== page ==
"He wasn't intimidating-looking, but a little strange in character," " said Stephan Baumanns, the 47-year-old owner of a bakery and coffee shop near the Sonboly family apartment. "He always seemed a bit nervous."
Baumanns knew the gunman's taxi-driver father by sight and caught glimpses of the teenager on his rounds, sometimes cutting them short by throwing piles of the free papers he was paid to deliver into a nearby rubbish bin.
Ali Sediq, a 29-year-old neighbour whose son played football sometimes with Sonboly's younger and more outgoing brother, echoed the cafe owner's bewilderment.
"The rest of the family seemed perfectly fine to me. Even him - though he was very withdrawn and a strange character - at least he was earning his own money with his newspaper round," he said. "I never would have thought he could do such an attack."
The timid appearance was deceptive, however. A few floors above Baumanns' cafe the teenage outcast was studying mass killers and preparing for murder himself.
He acquired a powerful black-market handgun, stockpiled bullets, practised target games on his computer, and read about US school shootings in a book by a US academic, Why Kids Kill.
Sonboly's interest in American school killers appears to have been matched by his admiration for another teenage attacker who killed 15 people after opening fire at his old school in the German town of Winneden in 2009.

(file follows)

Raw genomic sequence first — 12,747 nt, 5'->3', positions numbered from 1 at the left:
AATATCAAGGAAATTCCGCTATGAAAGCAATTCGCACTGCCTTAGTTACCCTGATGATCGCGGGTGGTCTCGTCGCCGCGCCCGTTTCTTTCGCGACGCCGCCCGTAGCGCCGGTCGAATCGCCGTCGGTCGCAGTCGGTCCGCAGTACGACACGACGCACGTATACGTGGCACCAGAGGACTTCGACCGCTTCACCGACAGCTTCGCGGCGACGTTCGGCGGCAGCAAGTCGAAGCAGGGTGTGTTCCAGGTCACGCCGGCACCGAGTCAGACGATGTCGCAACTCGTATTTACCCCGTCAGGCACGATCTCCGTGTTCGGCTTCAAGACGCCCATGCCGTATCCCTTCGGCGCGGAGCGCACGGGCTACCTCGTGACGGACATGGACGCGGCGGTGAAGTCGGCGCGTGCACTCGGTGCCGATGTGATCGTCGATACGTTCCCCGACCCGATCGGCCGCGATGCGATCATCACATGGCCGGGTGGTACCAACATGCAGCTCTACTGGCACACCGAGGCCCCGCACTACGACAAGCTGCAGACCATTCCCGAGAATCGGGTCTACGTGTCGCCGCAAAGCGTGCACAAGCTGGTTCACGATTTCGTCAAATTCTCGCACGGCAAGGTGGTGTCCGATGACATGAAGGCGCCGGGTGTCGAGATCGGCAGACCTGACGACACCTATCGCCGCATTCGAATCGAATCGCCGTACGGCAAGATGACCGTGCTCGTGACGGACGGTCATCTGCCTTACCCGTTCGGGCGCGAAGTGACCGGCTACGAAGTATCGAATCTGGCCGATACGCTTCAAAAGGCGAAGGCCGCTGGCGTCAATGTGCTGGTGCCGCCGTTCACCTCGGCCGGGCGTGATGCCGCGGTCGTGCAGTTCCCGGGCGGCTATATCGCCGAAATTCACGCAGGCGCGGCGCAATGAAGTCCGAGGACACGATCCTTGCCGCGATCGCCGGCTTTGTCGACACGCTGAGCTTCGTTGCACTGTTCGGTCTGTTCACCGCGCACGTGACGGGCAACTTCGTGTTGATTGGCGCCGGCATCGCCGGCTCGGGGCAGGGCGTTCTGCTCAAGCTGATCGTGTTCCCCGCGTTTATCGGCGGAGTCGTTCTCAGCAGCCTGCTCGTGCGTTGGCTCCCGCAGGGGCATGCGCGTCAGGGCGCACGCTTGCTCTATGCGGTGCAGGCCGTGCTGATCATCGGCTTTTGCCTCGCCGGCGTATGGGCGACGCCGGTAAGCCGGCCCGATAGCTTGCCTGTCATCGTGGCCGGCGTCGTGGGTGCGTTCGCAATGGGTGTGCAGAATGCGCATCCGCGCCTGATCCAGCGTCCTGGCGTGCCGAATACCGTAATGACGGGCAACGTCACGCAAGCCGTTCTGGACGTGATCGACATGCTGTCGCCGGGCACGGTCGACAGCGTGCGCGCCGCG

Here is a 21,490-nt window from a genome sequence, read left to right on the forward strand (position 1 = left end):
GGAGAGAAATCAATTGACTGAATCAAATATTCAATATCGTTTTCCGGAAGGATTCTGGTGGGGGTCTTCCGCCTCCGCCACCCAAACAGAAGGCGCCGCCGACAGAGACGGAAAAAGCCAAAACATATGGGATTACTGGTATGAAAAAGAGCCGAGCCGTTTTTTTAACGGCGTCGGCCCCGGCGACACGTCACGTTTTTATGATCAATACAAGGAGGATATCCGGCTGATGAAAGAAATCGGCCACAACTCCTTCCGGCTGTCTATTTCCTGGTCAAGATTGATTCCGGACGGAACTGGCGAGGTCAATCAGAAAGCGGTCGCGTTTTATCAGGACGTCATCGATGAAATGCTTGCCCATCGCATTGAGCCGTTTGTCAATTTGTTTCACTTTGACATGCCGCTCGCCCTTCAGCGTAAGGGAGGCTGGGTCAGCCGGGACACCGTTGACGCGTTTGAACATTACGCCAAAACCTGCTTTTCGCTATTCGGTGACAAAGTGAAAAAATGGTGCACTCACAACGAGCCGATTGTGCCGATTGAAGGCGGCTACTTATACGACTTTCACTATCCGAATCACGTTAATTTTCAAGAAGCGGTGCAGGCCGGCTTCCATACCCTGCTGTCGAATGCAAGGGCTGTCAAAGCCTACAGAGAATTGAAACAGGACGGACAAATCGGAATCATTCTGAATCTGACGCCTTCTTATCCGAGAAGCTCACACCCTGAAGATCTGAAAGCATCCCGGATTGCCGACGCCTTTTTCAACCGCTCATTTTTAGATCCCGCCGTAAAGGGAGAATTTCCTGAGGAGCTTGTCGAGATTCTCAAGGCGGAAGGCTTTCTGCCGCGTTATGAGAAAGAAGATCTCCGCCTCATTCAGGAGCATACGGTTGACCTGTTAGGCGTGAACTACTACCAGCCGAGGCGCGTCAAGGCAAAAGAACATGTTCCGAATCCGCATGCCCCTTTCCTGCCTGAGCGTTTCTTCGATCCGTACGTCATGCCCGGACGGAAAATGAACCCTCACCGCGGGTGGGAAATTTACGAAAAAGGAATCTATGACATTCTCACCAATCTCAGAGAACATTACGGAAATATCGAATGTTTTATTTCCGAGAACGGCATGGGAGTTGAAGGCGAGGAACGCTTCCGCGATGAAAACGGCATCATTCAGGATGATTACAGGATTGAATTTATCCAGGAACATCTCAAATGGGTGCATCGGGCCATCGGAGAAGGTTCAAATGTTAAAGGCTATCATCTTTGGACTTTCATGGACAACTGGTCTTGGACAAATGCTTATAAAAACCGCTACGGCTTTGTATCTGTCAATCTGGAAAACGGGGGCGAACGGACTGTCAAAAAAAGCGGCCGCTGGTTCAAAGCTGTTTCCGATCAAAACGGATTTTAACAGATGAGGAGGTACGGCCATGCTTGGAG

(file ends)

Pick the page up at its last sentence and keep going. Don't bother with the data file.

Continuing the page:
Former classmates said the German-Iranian, shy and overweight child of a couple who moved to Germany in the 1990s as asylum seekers, was an unhappy outcast among other students.
"At school Ali was often bullied by others and was really unpopular," said one 14-year-old classmate, who lived in the same building as the gunman and was a couple of years behind him at the local middle school, one of the third-tier institutions in Germany's streamed education system.
"He was either by himself or together with one or two people at school, but he seemed to have hardly any friends," she added. The teenager was one of the last people to see Ali before he took up a Glock semi-automatic pistol and fired it with chilling calm outside the shopping centre.
"Yesterday at noon I came home and I saw Ali here in the entrance of our building. He was still delivering newspapers the day of the shooting. It was strange, though," she remembered. "He usually at least says 'Hi' to me, because I do know him, but when I greeted him, he didn't say a word to me and seemed strange and withdrawn."
Within hours he had gunned down nine people.
Sonboly opened fire on the fifth anniversary of far-right terrorist Anders Breivik's killing spree in Norway, and then committed suicide on the outskirts of the Olympic village where Germany's most notorious terror attack, the Black September massacre, unfurled in 1972.
Regional security forces were already on high alert on Friday afternoon, because less than a week earlier another violent youth had launched the first Isil-linked attack in Germany. A teenage refugee armed with an axe and a knife had assaulted a group of tourists on a train, and a woman walking her dog, before police shot him dead.